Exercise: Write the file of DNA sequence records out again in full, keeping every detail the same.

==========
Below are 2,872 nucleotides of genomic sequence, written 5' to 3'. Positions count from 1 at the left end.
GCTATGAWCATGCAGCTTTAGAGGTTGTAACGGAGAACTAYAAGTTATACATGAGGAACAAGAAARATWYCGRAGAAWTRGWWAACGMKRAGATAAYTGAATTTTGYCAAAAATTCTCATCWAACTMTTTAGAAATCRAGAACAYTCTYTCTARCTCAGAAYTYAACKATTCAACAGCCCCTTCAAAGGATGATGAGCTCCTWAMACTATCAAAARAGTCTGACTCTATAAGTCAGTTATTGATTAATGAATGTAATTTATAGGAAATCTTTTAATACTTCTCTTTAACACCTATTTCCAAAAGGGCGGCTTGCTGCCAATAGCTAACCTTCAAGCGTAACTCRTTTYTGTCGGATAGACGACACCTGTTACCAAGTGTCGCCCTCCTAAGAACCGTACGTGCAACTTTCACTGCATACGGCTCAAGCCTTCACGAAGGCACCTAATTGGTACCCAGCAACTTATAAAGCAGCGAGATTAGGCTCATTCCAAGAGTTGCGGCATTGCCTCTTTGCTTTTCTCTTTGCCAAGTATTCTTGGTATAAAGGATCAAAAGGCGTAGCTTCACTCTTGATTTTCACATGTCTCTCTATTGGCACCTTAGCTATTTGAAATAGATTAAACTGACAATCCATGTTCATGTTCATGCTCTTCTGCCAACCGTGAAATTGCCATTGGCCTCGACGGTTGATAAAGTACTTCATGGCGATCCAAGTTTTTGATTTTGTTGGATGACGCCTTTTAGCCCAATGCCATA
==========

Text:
Below are 2,872 nucleotides of genomic sequence, written 5' to 3'. Positions count from 1 at the left end.
GCTATGAWCATGCAGCTTTAGAGGTTGTAACGGAGAACTAYAAGTTATACATGAGGAACAAGAAARATWYCGRAGAAWTRGWWAACGMKRAGATAAYTGAATTTTGYCAAAAATTCTCATCWAACTMTTTAGAAATCRAGAACAYTCTYTCTARCTCAGAAYTYAACKATTCAACAGCCCCTTCAAAGGATGATGAGCTCCTWAMACTATCAAAARAGTCTGACTCTATAAGTCAGTTATTGATTAATGAATGTAATTTATAGGAAATCTTTTAATACTTCTCTTTAACACCTATTTCCAAAAGGGCGGCTTGCTGCCAATAGCTAACCTTCAAGCGTAACTCRTTTYTGTCGGATAGACGACACCTGTTACCAAGTGTCGCCCTCCTAAGAACCGTACGTGCAACTTTCACTGCATACGGCTCAAGCCTTCACGAAGGCACCTAATTGGTACCCAGCAACTTATAAAGCAGCGAGATTAGGCTCATTCCAAGAGTTGCGGCATTGCCTCTTTGCTTTTCTCTTTGCCAAGTATTCTTGGTATAAAGGATCAAAAGGCGTAGCTTCACTCTTGATTTTCACATGTCTCTCTATTGGCACCTTAGCTATTTGAAATAGATTAAACTGACAATCCATGTTCATGTTCATGCTCTTCTGCCAACCGTGAAATTGCCATTGGCCTCGACGGTTGATAAAGTACTTCATGGCGATCCAAGTTTTTGATTTTGTTGGATGACGCCTTTTAGCCCAATGCCATA